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I enjoy reading graham and came across this writing by john mauldin.


http://www.2000wave.com/article.asp?id=mwo051404

Ben Graham is the man who literally wrote the book on value investing. I refer to him quite frequently in my book. Upon hindsight, I should have included the following summary of Graham's definition of value, which Montier noted.

"Shortly before his death in the 1970s, Graham was working on a set of criteria for defining value. This list (supplemented by three of Rea's own requirements) was published by Rea [James Rea] in 1977 (in the Journal of Portfolio Management). In order to qualify as a value opportunity the following criteria must be met:-

1. A trailing earnings yield greater than twice the AAA bond yield.
2. A PE ratio of less than 40% of the peak PE ratio based on five years moving average earnings.
3. A dividend yield at least equal to two thirds of the AAA bond yield.
4. A price of less than two thirds of tangible book value.
5. A price of less than two thirds of net current assets.
6. Total debt less than tangible book value.
7. A current ratio greater than two.
8. Total debt less than (or equal to) twice net current assets.
9. Compound earnings growth of at least seven percent over ten years.
10. Two or fewer annual earnings declines of five percent or more in the last ten years.

"Graham and Rea stressed that criteria 1, 3, 5 and 6 were the most important. Sadly, at present no stocks in the S&P500 manage to simultaneously pass tests 1, 3, 5 and 6. The first five criteria are really concerned with the price you pay for a stock. The last five requirements are all about controlling the risk that the stock is cheap for a reason. Now, admittedly this is an 'extreme' deep value screen. But if it was good enough for Ben Graham, then it is certainly good enough for us."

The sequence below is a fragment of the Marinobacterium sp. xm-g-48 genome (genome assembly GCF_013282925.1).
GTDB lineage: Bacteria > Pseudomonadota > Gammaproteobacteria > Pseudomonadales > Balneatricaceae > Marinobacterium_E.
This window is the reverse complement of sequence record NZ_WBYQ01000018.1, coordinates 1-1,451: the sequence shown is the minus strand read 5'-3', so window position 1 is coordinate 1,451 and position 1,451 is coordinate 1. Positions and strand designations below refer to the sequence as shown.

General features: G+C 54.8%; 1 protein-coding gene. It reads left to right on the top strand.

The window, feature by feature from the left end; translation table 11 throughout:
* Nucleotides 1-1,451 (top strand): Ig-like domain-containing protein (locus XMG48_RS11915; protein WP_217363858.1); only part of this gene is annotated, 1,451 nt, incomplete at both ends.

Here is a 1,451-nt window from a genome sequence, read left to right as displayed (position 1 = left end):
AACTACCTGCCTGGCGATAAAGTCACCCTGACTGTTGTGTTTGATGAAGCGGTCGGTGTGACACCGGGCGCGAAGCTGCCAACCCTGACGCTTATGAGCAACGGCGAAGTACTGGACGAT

Here is a link to my site, where i have some graham words as well. I am rereading Security analysis, and will be updating the site soon.

http://www.rbcpa.com/FEATURES/INTELINV.htm

Benjamin Graham
The Intelligent Investor
Notes to Book




Benjamin Graham is known as the grandfather of investing. Warren Buffett, Martin Zweig, Peter Lynch and many others follow his principles heavily.





1. What's needed is a sound intellectual framework for making decisions and the ability to keep emotions from corroding that framework.



2. In most periods the investor must recognize the existence of a speculative factor in common stock holdings. It is his task to keep this component with minor limits, and to be prepared financially and psychologically for adverse results that may be short or long duration.



3. It took General Electric and the Dow Jones Industrial Average 25 years to recover the ground lost in the 1929 ‑ 1932 debacle.



4. S & P 500 took about 26 years to recover from its low in 1929.



5. When the market appears to be severely overvalued, stop all dollar cost averaging plans.



6. The rate of return should be dependent; rather, on the amount of intelligent effort the investor is willing and able to bring to bear on his task. The alert and enterprising investor who exercises maximum intelligence and skill would realize the maximum return.



7. NEW ISSUES ‑ Our one recommendation is that all investors should be wary of new issues ‑ which means, simply, that these should be subject to careful examination and unusually severe tests before they are purchased.



8. One fairly dependable sign of the approaching end of a bull swing is the fact that new common stocks of small and nondescript companies are offered at prices somewhat higher than the current level for many medium sized companies with a long market history.



9. If you buy mutual funds concentrate on the funds with discounts to NAV of 10 to 15%. This is a raw general figure.



10. The role of the advisor is to use his superior training and experience to protect his clients against mistakes and to make sure that they obtain the results to which their money is entitled. It is when the investor demands more than the average return on his money, or when the adviser undertakes to do better for him, that the question arises whether more is being asked or promised than is likely to be delivered.



11. The basic thesis for choosing an adviser is this... "He must have an unusually intimate and favorable knowledge of the person who is going to direct his funds."







12. The intelligent investor will use services such as Value Line and Morningstar for supplying information and offering suggestions. He will not do his buying and selling based solely on these recommendations.



13. Ideally, perhaps, the security analyst should pick three or four companies whose future he thinks he knows best and ultimately concentrate on them.



14. Always take advantage of prices that are ridiculous to any fundamental. Even if it means capital gains tax to pay.



15. "Every competent analyst looks forward to the future rather than backwards to the past. Always keep in mind projection and protection.”



16. The defensive investor should emphasize diversification rather than individual selection.


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